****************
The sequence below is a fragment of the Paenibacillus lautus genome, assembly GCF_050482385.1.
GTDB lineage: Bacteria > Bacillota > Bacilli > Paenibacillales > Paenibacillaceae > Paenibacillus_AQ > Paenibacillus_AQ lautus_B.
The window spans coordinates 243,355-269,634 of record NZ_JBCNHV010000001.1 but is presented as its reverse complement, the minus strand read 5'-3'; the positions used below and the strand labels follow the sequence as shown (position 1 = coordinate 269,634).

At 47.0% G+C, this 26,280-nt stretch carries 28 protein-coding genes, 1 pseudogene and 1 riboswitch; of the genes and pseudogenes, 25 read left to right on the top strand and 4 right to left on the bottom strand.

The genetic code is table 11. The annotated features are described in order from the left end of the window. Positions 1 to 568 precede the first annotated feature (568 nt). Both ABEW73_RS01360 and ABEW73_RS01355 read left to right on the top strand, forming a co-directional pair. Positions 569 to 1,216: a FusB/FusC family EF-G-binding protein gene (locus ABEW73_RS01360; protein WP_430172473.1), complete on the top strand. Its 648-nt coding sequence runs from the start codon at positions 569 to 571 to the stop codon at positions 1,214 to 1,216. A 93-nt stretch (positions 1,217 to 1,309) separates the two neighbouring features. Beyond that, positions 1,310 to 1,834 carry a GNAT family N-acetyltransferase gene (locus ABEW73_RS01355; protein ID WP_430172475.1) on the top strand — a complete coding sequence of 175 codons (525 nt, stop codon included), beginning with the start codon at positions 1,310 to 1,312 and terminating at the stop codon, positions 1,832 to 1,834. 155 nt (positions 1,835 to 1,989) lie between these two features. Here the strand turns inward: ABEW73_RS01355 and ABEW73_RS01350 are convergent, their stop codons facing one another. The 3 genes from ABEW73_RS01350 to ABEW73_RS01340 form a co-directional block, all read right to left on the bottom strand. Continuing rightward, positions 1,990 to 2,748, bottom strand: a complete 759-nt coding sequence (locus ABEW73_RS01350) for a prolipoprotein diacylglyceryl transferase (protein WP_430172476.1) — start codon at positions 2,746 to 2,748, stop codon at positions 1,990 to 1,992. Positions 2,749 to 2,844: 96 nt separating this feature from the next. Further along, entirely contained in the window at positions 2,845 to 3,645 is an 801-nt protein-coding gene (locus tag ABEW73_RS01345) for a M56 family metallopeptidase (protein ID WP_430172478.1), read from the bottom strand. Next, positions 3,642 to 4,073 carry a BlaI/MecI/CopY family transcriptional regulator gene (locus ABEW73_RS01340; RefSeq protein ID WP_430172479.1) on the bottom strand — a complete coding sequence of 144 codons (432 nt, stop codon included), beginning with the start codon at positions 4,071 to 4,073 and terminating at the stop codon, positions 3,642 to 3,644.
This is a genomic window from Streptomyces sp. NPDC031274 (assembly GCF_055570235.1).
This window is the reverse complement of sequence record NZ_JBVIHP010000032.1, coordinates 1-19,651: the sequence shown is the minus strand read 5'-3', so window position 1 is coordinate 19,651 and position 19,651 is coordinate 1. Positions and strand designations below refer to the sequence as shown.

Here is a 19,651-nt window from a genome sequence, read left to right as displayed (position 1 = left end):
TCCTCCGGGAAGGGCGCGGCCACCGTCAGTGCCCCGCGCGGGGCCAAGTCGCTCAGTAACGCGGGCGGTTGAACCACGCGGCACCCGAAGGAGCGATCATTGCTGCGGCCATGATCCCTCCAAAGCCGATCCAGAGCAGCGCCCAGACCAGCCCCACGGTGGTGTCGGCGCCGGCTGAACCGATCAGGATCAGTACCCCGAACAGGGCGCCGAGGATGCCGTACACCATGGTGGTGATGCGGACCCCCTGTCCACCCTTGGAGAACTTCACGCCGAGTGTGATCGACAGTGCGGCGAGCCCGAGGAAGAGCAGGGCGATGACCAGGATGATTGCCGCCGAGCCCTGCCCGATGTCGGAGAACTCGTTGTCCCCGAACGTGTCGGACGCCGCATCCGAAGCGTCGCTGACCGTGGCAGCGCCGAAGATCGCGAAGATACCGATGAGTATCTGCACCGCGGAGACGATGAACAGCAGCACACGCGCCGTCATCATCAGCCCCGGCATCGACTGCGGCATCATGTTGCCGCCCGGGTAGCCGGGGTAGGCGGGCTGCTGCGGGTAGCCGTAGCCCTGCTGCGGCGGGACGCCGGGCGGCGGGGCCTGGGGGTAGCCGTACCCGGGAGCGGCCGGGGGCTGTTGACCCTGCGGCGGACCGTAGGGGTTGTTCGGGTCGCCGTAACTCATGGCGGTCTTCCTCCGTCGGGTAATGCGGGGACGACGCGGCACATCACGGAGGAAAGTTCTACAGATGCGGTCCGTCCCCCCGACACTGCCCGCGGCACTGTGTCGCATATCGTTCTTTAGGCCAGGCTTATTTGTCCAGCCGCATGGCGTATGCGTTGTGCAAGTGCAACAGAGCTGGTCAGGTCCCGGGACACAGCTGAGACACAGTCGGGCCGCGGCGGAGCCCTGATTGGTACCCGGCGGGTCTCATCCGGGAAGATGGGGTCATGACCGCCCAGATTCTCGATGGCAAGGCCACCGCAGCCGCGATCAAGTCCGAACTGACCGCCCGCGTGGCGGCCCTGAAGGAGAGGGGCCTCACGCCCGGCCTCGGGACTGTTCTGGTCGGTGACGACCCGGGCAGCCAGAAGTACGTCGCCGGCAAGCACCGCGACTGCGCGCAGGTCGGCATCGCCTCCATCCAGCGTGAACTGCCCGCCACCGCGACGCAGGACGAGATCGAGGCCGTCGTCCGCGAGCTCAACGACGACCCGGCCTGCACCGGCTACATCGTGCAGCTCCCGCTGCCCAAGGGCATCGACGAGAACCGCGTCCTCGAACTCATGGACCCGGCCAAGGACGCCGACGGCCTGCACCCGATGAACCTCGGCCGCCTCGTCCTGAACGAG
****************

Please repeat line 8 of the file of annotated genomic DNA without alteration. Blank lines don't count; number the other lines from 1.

Here is a 19,651-nt window from a genome sequence, read left to right as displayed (position 1 = left end):